What kind of fields hold geese and duck?

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What kind of fields hold geese and duck?

Postby Homerlicious » Wed Nov 22, 2006 10:17 am

I am fairly new to field hunting for ducks and geese. I went scouting with one of my friends who has some old family property that they lease the farming rights. We had never been down there and were hoping for corn fields. Instead we were greeted with cotton and soy. There is also a 10 acre pond next to these fields. The fields were not holding any geese or ducks and niether was the pond. I was wondering if I should get my hopes up about waterfowl eventually making thier way in to these fields or if my buddy and I should classify this spot as fishing only.

Also what other types of fields to ducks and geese hold in? I appreciate the help. :thumbsup:
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Postby sdgr8wthnter » Wed Nov 22, 2006 11:07 am

Just keep checking it, ducks and geese will use any field. I've seen them use pastures before. So the key is to keep scouting it out. But ducks and geese love soybeans before it gets really cold.
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Postby ohsobad_hunter » Wed Nov 22, 2006 9:07 pm

sdgr8wthnter wrote:.........So the key is to keep scouting it out. But ducks and geese love soybeans before it gets really cold.


exactly.....In field hunting, scouting is the name of the game. Go out the evening before and see where the birds are feeding. That will tell you where to set up for the hunt.
Ducks and geese will tear a bean field up pretty quick.....just give em time to find it. How big is the bean field?

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Postby Homerlicious » Thu Nov 23, 2006 8:38 am

The soy bean field on his property is about 10 acres I believe. Most of his land is cotton. I didn't realize that waterfowl like bean fields. I will have to set something up with him to go back out and scout the land again. If we see anything this time we will have to throw some deeks out in the morning and see what we can do.

I noticed you said to scout these fields the night before. Is it better to scout for waterfowl in the early evening?
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Postby ohsobad_hunter » Thu Nov 23, 2006 3:10 pm

Yes, ducks and geese will go to the fields to feed before they return to their roosting location. Usually, not all the time, they will return to their feeding location from the previous evening.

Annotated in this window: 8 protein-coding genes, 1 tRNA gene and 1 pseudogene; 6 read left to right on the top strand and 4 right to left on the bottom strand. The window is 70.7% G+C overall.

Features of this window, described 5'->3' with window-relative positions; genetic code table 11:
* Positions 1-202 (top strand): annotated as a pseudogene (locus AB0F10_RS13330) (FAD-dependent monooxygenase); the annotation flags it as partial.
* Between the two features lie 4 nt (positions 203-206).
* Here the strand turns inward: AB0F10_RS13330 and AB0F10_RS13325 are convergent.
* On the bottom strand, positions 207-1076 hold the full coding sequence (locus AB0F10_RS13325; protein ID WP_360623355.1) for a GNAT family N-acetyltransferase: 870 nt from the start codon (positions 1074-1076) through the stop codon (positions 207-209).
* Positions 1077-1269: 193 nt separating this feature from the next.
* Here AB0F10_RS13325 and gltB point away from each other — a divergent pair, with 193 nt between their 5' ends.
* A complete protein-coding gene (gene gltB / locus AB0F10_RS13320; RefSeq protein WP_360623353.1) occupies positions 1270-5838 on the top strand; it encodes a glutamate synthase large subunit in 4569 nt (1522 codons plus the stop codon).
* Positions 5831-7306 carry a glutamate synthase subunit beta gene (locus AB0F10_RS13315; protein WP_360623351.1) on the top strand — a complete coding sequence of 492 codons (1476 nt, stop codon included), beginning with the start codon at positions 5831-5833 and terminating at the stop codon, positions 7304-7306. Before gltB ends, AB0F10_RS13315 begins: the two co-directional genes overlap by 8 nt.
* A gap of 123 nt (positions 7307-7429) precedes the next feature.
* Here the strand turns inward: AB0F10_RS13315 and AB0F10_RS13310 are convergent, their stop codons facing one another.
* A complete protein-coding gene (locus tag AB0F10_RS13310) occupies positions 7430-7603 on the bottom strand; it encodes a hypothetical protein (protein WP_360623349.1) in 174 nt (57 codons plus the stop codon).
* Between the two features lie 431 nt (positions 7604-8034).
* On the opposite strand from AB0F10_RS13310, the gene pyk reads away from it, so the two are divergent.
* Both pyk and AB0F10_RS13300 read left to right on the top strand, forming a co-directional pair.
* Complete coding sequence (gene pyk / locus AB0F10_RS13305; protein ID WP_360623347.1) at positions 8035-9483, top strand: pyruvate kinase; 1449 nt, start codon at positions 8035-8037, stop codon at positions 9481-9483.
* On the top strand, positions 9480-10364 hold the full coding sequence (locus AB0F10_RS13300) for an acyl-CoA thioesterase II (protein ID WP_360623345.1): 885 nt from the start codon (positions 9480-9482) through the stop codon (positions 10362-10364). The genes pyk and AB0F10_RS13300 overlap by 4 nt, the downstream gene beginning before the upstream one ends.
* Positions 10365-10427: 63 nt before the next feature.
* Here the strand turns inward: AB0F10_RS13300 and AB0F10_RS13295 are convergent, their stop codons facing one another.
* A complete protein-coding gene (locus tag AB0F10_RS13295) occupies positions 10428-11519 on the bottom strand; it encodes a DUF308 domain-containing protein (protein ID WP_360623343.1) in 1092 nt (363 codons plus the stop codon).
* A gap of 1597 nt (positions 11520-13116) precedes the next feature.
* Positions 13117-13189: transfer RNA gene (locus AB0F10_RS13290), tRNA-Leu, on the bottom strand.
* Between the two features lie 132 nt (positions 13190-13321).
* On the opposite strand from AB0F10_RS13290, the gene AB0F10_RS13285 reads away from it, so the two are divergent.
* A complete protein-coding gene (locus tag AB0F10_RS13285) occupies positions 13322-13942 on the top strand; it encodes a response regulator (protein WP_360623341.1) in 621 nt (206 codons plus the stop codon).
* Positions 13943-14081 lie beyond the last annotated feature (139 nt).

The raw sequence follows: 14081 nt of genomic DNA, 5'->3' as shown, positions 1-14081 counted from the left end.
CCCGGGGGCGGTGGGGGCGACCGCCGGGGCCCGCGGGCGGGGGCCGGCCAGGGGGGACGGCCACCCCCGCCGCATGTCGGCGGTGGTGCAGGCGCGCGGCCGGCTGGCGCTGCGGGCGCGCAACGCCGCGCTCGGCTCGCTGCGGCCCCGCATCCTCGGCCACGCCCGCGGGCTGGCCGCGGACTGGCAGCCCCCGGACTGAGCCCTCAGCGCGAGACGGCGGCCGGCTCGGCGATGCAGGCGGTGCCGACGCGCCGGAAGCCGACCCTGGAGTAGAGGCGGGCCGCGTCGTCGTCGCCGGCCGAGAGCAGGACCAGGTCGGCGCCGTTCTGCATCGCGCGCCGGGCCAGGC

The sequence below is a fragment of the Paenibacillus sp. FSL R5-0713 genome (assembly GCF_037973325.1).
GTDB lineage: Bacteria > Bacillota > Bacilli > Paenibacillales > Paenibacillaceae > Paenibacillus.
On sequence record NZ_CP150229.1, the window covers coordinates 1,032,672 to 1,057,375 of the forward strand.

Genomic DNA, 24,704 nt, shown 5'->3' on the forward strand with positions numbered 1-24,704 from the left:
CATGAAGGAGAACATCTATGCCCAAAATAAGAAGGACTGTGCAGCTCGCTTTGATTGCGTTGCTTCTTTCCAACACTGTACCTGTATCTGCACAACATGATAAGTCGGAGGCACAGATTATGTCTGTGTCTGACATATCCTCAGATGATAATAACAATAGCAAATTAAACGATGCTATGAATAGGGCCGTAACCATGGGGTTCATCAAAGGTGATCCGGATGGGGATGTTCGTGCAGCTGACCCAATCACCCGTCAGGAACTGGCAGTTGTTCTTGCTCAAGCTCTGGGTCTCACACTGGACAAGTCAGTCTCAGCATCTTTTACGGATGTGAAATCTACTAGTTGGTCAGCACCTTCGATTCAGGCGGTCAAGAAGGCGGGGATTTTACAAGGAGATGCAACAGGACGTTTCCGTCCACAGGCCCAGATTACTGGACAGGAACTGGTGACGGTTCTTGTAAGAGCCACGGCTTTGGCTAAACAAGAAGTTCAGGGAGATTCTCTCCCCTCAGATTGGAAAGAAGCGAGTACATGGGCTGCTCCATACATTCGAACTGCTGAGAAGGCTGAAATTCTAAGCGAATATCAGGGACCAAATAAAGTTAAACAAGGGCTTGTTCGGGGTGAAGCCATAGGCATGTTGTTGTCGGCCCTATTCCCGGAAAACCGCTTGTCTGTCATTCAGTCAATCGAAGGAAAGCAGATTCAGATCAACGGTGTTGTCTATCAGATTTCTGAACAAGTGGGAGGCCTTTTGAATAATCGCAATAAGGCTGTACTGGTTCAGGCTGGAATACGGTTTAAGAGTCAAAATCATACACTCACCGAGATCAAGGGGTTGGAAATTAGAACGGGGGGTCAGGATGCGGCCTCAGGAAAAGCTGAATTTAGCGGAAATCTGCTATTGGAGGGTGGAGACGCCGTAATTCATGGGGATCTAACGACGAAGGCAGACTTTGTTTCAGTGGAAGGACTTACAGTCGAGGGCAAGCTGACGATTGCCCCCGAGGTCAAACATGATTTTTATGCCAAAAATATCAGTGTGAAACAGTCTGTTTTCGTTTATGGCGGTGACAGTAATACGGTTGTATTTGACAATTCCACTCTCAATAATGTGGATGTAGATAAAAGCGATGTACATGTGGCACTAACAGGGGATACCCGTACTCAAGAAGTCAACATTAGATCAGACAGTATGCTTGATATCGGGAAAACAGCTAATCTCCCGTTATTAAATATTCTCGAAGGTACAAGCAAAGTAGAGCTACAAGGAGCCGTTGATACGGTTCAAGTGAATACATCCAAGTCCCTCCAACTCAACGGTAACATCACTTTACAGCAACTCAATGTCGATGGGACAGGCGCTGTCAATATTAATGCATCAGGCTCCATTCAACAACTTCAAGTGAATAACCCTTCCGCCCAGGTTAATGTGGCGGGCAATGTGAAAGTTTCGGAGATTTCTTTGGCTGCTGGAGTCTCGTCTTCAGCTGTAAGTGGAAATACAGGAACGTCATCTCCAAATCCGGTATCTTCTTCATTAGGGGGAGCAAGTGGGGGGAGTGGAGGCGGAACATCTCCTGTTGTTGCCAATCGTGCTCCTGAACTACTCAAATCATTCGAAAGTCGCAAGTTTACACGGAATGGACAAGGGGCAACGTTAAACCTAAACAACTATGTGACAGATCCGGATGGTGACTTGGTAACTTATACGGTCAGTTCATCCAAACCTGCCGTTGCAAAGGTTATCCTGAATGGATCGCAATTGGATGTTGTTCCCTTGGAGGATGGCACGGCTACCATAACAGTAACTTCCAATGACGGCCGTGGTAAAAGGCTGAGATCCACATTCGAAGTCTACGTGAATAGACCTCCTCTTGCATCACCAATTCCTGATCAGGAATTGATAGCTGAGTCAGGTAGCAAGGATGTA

Take you a chair and a good pair of binocs and just set and enjoy the sunset, watch the activity in the field, if any, and take notes on where the birds are located in the field, keep in mind that it will be a lot harder to find this location in the dark, then return early the next morning and set decoys according to how many birds are using the area.....ei. If there are 1000's of ducks/geese using the field, you will want a larger spread......and so on.
Get covered up real well and enjoy the hunt.......let us know what you encounter and good luck to ya. :thumbsup:


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Postby Homerlicious » Thu Nov 23, 2006 10:54 pm

I appreciate the advice. We may not get back there for another week or so but I will post an update and hopefully some pictures if things go to plan. :mrgreen:
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Postby ohsobad_hunter » Fri Nov 24, 2006 7:07 pm

You betcha and good luck to ya.

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Postby quackhead47 » Mon Dec 11, 2006 5:34 am

Got a question aboout field hunting. Now that the winter months are upon us, and most of the beans are down, corn is picked, and the most of the fields are tilled, will ducks and geese still use these plots?
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Postby gone winchester » Mon Dec 11, 2006 9:26 am

You have to scout them to find out what there hitting and what there not....Where I hunt when it snows they hit the corn fields and winter wheat fields the most but youll have to scout them and watch where there going
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Postby sdgr8wthnter » Mon Dec 11, 2006 10:14 am

Yes they will used tilled fields. Just have to scout.
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Postby ohsobad_hunter » Mon Dec 11, 2006 7:48 pm

In waterfowling, scouting holds the key to success.........always. Scout, scout and scout some more........keep scouting because weather patterns have a lot to do with their movements and feeding patterns. :thumbsup:

Good luck,
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Postby geese9 » Tue Dec 26, 2006 10:47 pm

I agree :smile: scouting is the way to go.
I spent 1 week scouting and drove ~1000 miles in order to get in 1 really good goose hunt and 1 ok hunt.

The birds were changing fields every day. Even on non-shoot days.
So ideally, a scout in the morning and evening is best.

Unfortunately, the scouting does take some effort and time but it is worth it once you get some rewards. It is tough depending on life circumstances.....

After doing this for a number of years it gets a little easier. You also start to appreciate the services that a guide service can provide (field location of feeding birds more than anything else).

Best of luck :thumbsup:
chad



ohsobad_hunter wrote:In waterfowling, scouting holds the key to success.........always. Scout, scout and scout some more........keep scouting because weather patterns have a lot to do with their movements and feeding patterns. :thumbsup:

Good luck,
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Postby MR DUCKS » Thu Jan 04, 2007 4:31 pm

try not to go to a spot and expect ducks. Find the ducks and ask for permision to hunt them. At least 75% of waterfouling is scouting. ( tip:wear a nice shirt!)
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